I’ve been waiting anxiously for the Supreme Court to issue its major rulings for this session, so I asked friends to recommend the best books about the Court. Votes were cast for The Nine and for The Brethren, and the library got The Nine in first, so here we are.
It’s a startling portrait of the justices and their major cases over the last twenty or so years, and I felt I learned quite a bit about some of the justices’ personalities and the reasoning and maneuvering behind some of the major rulings. Based on this strength alone, I recommend the book.
The book is dated, of course (published before the 2008 election), but that can’t be helped. However, I felt at times that Mr. Toobin’s portrayals of the justices shaded toward unseemly. For instance, is it necessary to say that Justice Scalia “raged”? Or to comment more than once on Justice Ginsburg’s (physical) stature? Or to call Justice Kennedy vain? Far more interesting was the revelation that several of the justices enjoy travel and are interested in the views of their international colleagues.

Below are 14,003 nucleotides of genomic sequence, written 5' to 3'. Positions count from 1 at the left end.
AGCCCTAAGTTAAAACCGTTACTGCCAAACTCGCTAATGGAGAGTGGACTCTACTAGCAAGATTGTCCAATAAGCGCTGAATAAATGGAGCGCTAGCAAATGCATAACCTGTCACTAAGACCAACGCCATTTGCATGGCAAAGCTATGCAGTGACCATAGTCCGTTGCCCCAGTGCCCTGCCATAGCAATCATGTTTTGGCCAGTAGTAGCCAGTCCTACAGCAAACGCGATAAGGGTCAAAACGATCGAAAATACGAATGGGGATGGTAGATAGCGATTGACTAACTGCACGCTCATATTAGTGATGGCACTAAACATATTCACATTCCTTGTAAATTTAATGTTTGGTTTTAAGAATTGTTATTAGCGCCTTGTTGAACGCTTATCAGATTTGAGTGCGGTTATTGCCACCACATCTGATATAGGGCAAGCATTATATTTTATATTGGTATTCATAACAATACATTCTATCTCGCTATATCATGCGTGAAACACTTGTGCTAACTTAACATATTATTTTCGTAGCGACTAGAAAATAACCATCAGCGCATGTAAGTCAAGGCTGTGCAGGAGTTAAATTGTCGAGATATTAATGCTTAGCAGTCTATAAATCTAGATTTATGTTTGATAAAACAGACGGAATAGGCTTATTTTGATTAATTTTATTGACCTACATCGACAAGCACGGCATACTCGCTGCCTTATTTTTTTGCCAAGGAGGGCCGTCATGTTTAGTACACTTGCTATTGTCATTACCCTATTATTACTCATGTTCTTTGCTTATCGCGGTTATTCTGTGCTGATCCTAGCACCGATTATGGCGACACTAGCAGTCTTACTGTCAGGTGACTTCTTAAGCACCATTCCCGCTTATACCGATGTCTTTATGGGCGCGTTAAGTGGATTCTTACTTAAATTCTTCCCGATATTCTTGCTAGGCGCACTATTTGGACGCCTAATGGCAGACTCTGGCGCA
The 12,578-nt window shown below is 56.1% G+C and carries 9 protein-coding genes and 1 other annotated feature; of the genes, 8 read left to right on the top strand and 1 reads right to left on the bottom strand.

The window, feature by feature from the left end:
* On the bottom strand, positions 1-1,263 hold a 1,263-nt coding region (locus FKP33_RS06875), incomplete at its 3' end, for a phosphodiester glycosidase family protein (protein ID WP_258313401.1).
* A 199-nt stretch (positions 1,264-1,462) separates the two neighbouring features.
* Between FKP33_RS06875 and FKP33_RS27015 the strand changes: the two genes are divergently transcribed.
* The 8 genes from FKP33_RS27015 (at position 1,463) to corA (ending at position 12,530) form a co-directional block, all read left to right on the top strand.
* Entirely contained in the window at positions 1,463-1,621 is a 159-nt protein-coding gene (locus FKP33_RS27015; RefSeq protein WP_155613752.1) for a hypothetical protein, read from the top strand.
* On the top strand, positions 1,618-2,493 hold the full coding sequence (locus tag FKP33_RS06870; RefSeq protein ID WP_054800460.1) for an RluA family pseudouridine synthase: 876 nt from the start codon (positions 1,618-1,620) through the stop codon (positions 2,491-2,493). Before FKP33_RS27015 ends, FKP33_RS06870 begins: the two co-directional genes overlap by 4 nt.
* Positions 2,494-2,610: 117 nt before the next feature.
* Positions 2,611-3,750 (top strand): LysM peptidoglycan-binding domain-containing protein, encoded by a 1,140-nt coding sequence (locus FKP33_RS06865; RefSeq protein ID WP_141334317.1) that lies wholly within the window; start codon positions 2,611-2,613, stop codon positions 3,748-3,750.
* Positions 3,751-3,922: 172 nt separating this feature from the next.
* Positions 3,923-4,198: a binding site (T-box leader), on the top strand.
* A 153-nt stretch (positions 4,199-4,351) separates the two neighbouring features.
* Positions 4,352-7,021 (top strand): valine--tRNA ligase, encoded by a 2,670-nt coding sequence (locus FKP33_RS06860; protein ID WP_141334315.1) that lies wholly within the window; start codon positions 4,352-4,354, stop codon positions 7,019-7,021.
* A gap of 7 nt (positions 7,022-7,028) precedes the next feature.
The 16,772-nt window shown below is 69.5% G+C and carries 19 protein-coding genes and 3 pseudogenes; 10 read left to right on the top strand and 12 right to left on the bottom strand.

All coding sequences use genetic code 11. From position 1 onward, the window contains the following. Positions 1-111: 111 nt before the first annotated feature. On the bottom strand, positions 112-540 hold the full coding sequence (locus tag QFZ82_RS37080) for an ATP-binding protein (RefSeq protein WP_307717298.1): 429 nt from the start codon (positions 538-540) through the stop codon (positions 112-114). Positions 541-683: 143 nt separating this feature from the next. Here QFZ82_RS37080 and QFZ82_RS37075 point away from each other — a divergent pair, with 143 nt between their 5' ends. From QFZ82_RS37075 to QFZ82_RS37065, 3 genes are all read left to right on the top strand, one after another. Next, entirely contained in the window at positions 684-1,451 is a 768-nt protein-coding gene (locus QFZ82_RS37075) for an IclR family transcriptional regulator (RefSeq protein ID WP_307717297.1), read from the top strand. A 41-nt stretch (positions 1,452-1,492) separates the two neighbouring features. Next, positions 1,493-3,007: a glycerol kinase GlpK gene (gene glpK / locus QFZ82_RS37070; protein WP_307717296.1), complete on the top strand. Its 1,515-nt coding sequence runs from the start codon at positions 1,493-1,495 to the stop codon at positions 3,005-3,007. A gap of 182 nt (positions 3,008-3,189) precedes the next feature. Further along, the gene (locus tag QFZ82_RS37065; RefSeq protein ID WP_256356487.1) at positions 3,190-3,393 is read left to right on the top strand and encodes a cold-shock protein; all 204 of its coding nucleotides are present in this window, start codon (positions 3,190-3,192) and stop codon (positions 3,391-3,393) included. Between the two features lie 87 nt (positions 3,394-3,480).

I didn’t care for the organization of the book, which too often was chronologically vague and disjointed. And I would have preferred a narrative with fewer overt political opinions from the author, who seemed to me, at times, to be taking on the role of interpreter of the nation’s laws for himself.
Still, it’s worth reading if you’re interested in the workings of the court.